If thinking about climate change is getting you down, she suggests meditating in nature. She also recommends finding a buddy-sort of like an exercise buddy, but for sustainability-to hold each other accountable and build a social circle of people with similar values on climate change and protecting the environment.
Anderson, the Climate Action Group leader, agrees. “Building relationships is much more important than nagging people to use less plastic,” she says.
But her biggest piece of advice?
“You have to be kind to yourself and kind to other people, and understand that everyone has a lot on their plate already…so finding that balance between pushing yourself and also being kind to yourself can be really hard to navigate,” Anderson says. “When I find myself going down rabbit holes like, Should I even have kids? Is our planet going to exist that long?, running is a good, grounding thing…. Being outside has got to be the biggest thing I do to find inspiration and relieve anxiety. I find it’s such a good stress reliever and a powerful reminder of why all of this matters.”
Her personal experience backs up findings from the 2017 APA report, which noted that spending more time in nature lowers stress levels and can reduce stress-related illness. The report also recommended-perhaps this is obvious-talking with friends about whatever it is you are feeling.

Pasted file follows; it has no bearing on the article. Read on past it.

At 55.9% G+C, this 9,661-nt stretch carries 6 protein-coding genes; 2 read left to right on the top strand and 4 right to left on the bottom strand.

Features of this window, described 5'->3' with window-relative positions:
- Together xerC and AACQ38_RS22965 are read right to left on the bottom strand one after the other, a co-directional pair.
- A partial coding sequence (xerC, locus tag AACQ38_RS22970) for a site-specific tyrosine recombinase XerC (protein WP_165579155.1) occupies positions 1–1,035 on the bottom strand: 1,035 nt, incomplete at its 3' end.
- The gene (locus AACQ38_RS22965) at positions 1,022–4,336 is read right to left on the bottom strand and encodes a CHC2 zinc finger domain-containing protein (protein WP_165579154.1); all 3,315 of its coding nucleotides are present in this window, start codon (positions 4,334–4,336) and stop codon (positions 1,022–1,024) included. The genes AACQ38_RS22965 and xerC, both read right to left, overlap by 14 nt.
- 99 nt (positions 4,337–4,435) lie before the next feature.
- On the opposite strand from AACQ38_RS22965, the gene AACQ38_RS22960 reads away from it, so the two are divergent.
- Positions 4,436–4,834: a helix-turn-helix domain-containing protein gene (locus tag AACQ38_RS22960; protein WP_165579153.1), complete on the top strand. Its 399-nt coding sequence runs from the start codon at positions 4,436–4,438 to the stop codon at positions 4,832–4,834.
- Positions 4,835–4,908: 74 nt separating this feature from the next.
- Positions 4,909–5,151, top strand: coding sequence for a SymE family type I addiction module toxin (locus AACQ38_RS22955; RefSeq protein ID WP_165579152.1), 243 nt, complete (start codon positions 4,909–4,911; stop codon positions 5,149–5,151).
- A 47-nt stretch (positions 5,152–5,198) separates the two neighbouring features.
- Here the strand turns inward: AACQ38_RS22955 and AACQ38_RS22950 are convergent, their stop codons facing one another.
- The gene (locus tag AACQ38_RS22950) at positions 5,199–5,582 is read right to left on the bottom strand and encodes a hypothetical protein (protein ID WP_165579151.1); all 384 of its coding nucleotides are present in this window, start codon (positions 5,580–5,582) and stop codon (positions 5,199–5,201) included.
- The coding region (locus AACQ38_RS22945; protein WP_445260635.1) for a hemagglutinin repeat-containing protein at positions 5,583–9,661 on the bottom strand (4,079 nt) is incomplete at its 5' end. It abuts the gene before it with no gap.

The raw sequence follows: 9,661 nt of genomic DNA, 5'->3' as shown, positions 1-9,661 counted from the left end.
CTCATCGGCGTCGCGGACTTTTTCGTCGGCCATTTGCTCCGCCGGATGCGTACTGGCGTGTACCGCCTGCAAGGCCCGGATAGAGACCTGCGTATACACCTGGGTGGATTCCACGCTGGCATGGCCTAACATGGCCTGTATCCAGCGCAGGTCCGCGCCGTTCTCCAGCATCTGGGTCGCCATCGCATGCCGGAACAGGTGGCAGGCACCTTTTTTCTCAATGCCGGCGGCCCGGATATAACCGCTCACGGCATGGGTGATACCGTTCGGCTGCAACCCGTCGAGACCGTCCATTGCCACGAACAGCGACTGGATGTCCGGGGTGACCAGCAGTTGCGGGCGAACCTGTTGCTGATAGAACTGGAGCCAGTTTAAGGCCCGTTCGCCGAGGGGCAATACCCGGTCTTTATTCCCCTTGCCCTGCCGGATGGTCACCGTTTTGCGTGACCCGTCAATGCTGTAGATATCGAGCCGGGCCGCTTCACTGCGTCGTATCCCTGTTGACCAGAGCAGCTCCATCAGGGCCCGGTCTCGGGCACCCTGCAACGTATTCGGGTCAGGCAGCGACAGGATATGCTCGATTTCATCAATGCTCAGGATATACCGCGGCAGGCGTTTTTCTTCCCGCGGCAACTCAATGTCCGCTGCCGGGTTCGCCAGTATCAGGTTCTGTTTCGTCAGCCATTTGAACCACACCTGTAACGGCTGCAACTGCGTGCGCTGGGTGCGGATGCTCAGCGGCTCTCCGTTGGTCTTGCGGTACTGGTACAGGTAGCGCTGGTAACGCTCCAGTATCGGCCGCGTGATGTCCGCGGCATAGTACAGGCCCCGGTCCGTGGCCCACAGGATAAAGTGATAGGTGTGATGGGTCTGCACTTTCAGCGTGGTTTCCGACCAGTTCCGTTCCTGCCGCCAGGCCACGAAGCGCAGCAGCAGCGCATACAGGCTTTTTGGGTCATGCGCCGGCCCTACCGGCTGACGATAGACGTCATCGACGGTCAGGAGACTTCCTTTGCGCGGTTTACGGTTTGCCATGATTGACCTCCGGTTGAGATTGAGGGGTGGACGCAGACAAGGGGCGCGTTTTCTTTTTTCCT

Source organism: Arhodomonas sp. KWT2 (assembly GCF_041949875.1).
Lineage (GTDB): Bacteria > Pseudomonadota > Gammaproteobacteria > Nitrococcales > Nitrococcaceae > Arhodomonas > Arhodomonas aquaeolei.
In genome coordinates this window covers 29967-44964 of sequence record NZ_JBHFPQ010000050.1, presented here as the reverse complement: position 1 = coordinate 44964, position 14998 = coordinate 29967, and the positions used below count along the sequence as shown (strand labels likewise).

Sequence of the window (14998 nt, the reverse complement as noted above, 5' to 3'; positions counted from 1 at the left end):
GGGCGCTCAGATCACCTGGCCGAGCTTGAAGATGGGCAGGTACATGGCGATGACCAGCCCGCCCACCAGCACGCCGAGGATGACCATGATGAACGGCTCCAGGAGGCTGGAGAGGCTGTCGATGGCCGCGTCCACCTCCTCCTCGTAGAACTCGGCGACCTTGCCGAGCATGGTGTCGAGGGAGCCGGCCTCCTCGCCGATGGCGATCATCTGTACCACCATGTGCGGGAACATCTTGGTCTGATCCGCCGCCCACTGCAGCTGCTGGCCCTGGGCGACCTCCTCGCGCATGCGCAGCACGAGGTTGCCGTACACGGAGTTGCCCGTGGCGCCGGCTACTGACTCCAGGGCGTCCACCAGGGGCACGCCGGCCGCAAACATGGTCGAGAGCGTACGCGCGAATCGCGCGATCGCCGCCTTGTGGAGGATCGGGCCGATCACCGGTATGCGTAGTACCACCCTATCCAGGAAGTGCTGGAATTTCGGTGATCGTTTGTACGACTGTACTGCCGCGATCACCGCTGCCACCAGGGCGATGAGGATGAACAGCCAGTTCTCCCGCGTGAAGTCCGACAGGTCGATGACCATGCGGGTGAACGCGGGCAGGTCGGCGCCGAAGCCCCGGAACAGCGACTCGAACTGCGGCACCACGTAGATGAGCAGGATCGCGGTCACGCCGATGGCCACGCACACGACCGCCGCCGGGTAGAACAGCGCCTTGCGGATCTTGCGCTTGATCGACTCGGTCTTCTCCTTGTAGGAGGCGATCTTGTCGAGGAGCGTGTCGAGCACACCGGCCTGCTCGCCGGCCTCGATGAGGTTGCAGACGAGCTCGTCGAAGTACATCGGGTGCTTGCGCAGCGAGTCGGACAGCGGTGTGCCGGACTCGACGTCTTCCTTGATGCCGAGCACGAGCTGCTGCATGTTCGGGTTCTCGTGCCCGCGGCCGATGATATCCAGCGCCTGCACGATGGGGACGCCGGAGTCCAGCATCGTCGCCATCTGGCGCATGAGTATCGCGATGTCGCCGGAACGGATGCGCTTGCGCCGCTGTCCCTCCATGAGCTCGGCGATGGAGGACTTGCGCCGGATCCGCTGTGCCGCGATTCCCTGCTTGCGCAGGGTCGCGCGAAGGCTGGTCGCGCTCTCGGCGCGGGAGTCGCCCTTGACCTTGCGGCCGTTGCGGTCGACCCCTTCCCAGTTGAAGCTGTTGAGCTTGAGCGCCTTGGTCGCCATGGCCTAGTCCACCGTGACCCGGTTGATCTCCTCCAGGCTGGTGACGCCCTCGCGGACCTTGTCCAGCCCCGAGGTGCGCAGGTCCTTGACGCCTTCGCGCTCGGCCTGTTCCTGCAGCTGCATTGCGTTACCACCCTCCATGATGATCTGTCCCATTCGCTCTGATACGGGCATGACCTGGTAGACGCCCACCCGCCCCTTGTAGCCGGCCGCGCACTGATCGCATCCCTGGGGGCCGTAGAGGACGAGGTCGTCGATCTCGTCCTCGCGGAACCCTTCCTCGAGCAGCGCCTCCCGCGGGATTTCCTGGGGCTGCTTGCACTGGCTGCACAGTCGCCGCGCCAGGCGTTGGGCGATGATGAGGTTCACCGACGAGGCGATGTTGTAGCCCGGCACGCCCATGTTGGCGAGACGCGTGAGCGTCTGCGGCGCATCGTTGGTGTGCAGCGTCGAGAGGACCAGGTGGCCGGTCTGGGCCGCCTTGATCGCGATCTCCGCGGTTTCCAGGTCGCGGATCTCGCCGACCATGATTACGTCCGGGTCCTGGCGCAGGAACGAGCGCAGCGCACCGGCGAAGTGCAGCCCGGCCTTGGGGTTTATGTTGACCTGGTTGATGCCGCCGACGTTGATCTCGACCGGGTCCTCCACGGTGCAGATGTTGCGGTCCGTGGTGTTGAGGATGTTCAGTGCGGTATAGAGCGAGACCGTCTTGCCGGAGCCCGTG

Personal habits to reduce carbon emissions, like cutting out meat and choosing to commute by bike or foot instead of by gas-powered vehicles, can also be tactics to help us connect to the big picture, Anderson says. She hopes that industries and institutions will continue toward changing the landscape so it’s easier for more people to make those decisions.
For that to happen, “advocacy has to be a part of it,” she says. Last year, Anderson and the Climate Action Group collected signatures and raised money for a food diversion program that collects food waste in a 208-person residence building. The group is participating in BU’s 2019 Earth Day Festival and has plans to push for more practices to raise eco-awareness among members of the medical community.
Hutyra sees signs that advocacy and awareness efforts are paying off.
“I find it incredibly important to understand what the problem is, but not wallow on everything that we’re losing and instead focus on how we keep moving forward, and cities [like Boston] have done that,” she says. Earlier this year, BU researchers and Boston city officials revealed an aggressive outline for how Boston can eliminate its net carbon emissions by 2050.
Hutyra’s experience as a graduate researcher thousands of miles away in the Amazon continues to shape much of her work as a principal investigator here in Boston. Using a network of sensors in the city of Boston and in less-populated areas outside the city, her lab primarily focuses on studying levels of carbon dioxide and the way human and biological activity affect air quality.
“I’m studying the same core problem, but I am in a position to ask questions that I think policymakers need answers to,” she says. “It’s incredibly rewarding and empowering to be able to shape your community.”
Ultimately, after hearing from Anderson, Hutyra, and Tornatore, my climate anxiety might be waning, even if just a little bit. I feel encouraged by the many people-whether they are scientists, activists, student leaders, or professors-pushing for a better world. Through small actions in each of our lives, and through bigger, organized actions, like community-led efforts to protect entire seashores and neighborhoods, we all can critically shape our world and our climate in the coming decades.